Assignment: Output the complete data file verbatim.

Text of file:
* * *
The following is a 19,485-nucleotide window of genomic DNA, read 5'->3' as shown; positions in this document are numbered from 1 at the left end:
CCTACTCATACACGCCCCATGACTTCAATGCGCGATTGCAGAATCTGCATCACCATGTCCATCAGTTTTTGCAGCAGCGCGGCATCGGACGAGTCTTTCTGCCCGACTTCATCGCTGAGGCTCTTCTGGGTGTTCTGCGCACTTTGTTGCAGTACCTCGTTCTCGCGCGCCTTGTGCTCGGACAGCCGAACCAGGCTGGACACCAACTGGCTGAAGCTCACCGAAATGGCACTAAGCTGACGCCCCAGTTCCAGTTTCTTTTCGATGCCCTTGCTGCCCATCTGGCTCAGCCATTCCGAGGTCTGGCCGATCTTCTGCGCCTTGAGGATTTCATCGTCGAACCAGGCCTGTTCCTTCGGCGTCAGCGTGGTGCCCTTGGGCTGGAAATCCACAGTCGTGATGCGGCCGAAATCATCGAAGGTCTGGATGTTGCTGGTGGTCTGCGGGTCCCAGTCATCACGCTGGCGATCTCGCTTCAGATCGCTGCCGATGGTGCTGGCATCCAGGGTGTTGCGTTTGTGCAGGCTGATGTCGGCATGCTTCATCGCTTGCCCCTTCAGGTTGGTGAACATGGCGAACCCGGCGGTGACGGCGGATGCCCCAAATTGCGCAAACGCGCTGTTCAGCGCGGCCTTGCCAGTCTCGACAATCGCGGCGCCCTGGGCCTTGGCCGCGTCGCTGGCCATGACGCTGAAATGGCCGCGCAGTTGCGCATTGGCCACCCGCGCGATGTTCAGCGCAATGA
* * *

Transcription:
The following is a 19,485-nucleotide window of genomic DNA, read 5'->3' as shown; positions in this document are numbered from 1 at the left end:
CCTACTCATACACGCCCCATGACTTCAATGCGCGATTGCAGAATCTGCATCACCATGTCCATCAGTTTTTGCAGCAGCGCGGCATCGGACGAGTCTTTCTGCCCGACTTCATCGCTGAGGCTCTTCTGGGTGTTCTGCGCACTTTGTTGCAGTACCTCGTTCTCGCGCGCCTTGTGCTCGGACAGCCGAACCAGGCTGGACACCAACTGGCTGAAGCTCACCGAAATGGCACTAAGCTGACGCCCCAGTTCCAGTTTCTTTTCGATGCCCTTGCTGCCCATCTGGCTCAGCCATTCCGAGGTCTGGCCGATCTTCTGCGCCTTGAGGATTTCATCGTCGAACCAGGCCTGTTCCTTCGGCGTCAGCGTGGTGCCCTTGGGCTGGAAATCCACAGTCGTGATGCGGCCGAAATCATCGAAGGTCTGGATGTTGCTGGTGGTCTGCGGGTCCCAGTCATCACGCTGGCGATCTCGCTTCAGATCGCTGCCGATGGTGCTGGCATCCAGGGTGTTGCGTTTGTGCAGGCTGATGTCGGCATGCTTCATCGCTTGCCCCTTCAGGTTGGTGAACATGGCGAACCCGGCGGTGACGGCGGATGCCCCAAATTGCGCAAACGCGCTGTTCAGCGCGGCCTTGCCAGTCTCGACAATCGCGGCGCCCTGGGCCTTGGCCGCGTCGCTGGCCATGACGCTGAAATGGCCGCGCAGTTGCGCATTGGCCACCCGCGCGATGTTCAGCGCAATGA